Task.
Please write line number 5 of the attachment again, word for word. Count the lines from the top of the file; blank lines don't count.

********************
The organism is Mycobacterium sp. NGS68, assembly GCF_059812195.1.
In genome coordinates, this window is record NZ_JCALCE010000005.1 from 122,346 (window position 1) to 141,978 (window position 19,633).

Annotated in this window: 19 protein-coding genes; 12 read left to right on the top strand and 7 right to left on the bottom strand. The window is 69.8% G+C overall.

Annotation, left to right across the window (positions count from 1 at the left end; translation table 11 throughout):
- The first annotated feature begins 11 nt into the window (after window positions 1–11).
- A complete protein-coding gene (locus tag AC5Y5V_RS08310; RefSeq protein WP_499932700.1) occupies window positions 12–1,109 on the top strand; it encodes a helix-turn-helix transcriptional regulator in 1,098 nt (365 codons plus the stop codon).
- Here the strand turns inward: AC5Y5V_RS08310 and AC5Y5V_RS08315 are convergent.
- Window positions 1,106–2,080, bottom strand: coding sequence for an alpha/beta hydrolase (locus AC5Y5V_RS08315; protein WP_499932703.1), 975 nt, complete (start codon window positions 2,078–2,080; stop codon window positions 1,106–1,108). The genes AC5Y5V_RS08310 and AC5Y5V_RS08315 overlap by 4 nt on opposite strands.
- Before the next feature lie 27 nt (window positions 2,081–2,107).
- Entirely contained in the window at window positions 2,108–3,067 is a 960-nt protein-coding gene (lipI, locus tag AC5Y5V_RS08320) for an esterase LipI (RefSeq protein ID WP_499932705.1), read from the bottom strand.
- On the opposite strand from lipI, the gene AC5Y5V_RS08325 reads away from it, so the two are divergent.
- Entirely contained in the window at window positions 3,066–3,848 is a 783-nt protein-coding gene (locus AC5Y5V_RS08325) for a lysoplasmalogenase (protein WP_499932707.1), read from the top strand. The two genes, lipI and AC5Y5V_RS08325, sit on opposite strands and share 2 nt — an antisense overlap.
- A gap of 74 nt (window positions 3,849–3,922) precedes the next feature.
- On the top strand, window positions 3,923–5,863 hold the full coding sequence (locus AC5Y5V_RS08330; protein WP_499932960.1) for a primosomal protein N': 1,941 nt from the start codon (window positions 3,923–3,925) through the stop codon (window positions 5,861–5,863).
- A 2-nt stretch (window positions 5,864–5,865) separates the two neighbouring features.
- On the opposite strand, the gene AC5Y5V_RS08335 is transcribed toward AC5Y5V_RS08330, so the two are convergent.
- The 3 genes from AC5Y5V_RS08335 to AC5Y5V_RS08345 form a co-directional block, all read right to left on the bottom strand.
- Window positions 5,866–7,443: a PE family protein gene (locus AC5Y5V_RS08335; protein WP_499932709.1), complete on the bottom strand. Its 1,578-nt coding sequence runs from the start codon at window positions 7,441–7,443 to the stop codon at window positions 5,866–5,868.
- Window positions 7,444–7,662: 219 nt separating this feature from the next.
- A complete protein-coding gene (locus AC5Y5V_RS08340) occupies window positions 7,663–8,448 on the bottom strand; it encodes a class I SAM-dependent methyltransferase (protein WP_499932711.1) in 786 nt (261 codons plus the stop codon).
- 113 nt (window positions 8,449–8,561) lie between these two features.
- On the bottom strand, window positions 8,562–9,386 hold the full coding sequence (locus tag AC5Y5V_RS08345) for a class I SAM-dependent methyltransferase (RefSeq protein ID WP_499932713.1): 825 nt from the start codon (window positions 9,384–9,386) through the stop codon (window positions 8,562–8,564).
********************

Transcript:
- The first annotated feature begins 11 nt into the window (after window positions 1–11).